Student Voice


May 21, 2024


University plans construction projects to improve campus

September 17, 2009

UW- River Falls is a “university to watch” according to Campus Planner Dale Braun and with 54 projects on his agenda, this campus is definitely one to keep an eye out for.

Some of the current projects going on include the renovation of the North Hall steps and the ventilation of the Kleinpell Fine Arts building.

There are many long term projects being planned, such as the South Fork Addition, new Health and Human Performance building, Ramer Field, enrollment services, the renovation of Cascade Avenue and a master plan.

Due to an increase in enrollment, the idea of an addition to the South Fork Suites was proposed. The South Fork Suites were originally designed to add a wing to each end of the building.

Director of Residence Life Sandra Scott- Deux and Braun went to Madison on September 8 to interview potential architects for the project. The addition will be designed primarily for sophomores and will be a combination of single and double rooms with a shared living area, bathrooms and a kitchenette.

There will be approximately 20 people on each floor of the addition and 40 per cluster, housing a total of 240 students. The architects should be selected by the end of the September, so construction can begin.

The project is expected to be completed and open for housing in the fall of 2012. The projected cost is $20 million.

“It’s really important that we get more student housing, especially with the enrollment going up,” junior Cami Bauer said.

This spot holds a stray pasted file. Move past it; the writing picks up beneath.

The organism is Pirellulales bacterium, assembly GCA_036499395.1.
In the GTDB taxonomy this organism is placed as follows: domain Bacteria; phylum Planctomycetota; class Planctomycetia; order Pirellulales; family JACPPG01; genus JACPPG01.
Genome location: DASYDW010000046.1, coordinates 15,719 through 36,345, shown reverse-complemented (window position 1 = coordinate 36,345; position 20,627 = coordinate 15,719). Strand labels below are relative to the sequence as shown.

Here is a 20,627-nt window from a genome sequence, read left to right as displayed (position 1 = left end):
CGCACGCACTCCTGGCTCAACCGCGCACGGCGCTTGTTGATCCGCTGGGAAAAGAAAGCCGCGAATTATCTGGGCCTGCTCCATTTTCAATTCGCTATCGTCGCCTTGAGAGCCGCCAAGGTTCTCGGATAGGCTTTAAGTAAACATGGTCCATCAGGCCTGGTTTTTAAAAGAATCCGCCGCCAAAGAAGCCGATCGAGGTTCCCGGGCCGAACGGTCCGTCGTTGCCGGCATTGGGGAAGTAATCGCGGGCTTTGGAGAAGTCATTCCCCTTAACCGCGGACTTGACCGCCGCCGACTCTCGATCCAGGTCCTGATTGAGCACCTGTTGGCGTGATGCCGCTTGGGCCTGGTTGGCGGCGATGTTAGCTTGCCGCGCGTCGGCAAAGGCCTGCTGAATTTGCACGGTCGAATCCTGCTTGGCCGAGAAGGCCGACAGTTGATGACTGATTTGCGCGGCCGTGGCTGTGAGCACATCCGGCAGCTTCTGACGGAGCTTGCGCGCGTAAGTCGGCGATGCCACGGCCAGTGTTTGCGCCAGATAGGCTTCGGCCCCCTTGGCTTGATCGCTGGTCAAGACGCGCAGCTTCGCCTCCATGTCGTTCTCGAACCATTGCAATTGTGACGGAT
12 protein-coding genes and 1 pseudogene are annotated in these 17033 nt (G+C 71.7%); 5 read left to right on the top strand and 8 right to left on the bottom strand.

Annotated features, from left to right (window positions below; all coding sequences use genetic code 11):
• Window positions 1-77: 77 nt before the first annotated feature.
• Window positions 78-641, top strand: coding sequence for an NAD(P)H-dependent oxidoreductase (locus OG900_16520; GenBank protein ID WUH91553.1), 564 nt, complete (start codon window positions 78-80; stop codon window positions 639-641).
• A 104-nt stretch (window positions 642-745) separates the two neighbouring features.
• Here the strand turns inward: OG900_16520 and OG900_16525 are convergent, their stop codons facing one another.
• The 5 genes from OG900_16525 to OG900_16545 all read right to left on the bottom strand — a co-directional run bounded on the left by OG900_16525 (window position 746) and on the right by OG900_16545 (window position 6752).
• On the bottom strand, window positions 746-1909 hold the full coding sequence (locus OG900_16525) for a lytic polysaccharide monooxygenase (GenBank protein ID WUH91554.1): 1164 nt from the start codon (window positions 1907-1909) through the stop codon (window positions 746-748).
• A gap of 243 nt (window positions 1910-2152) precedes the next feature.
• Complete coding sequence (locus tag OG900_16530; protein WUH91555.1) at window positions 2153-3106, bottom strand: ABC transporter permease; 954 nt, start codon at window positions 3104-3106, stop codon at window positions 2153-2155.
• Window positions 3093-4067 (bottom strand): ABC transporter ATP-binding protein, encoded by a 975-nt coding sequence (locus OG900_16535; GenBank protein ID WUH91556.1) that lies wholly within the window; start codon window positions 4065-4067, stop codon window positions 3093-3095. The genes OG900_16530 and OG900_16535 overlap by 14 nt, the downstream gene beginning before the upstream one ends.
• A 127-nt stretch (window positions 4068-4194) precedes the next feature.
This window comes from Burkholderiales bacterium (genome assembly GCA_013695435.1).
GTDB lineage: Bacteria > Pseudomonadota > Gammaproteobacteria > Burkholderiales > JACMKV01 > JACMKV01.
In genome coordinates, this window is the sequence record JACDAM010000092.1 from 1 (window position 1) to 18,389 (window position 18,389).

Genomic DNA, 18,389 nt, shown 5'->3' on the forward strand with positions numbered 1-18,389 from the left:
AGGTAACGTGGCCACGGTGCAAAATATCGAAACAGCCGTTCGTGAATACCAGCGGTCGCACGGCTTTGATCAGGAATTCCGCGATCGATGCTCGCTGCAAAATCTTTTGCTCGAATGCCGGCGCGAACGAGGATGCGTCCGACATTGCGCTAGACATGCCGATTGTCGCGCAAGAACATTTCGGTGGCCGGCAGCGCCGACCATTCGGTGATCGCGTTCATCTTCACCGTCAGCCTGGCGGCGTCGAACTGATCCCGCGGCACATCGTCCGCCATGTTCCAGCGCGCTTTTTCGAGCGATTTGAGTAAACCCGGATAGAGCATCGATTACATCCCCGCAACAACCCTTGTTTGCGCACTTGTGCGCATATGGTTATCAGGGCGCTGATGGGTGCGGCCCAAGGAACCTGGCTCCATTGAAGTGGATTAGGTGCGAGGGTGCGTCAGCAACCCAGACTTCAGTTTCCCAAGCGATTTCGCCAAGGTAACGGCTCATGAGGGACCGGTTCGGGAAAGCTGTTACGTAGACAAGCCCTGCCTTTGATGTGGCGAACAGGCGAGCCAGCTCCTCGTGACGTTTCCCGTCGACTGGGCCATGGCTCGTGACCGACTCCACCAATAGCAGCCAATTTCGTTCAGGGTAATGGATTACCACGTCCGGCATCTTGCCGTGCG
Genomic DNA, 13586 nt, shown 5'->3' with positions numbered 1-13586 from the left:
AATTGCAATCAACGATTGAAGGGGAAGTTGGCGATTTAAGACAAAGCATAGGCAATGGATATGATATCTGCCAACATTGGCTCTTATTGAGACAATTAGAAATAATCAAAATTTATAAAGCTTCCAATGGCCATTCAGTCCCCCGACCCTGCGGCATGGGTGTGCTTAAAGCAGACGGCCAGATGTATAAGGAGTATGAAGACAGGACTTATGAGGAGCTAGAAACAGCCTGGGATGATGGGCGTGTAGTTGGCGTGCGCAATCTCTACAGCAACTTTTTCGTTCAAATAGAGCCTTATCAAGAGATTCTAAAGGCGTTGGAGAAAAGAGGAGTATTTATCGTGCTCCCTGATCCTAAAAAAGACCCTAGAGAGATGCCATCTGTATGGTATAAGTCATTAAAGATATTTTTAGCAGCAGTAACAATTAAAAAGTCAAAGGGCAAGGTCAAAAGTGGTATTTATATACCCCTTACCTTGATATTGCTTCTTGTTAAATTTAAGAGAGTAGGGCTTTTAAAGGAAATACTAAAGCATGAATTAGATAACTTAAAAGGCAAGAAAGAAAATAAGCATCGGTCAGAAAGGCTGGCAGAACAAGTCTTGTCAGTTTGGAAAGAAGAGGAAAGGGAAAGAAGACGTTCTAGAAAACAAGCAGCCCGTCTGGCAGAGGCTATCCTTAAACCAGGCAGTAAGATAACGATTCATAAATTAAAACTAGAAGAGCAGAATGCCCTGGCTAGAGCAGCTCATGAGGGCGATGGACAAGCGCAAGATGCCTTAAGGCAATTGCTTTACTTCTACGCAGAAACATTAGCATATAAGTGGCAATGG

The project of moving enrollment services is also one of great importance according to Braun. This will put admissions, financial aid, bursar and the registrar all in Hagestad Hall, creating a one stop service center for students. The project should be completed in 2011.

Another project important not only to the University but also to the River Falls community is the renovation of Cascade Ave. This project will include repaving the street as well as adding roundabouts at the intersections of second and sixth streets, medians for students to cross the street more safely and bike lanes. There will be public meetings held on campus in the near future regarding this project that is also set to be finished in 2011.

One of the biggest projects on Braun’s agenda is creating a new master plan to replace the last master plan that was proposed in 1968. The master plan’s purpose is to predict future plans of how the campus should allow for change in years to come. A firm has just been hired and the designing of the plan is set to begin this month.

With all the changes going on, this campus is a “symbol of hope” in a struggling economy, according to Braun.

“Historians will look back on this time as a period of great change for this campus,” Braun said.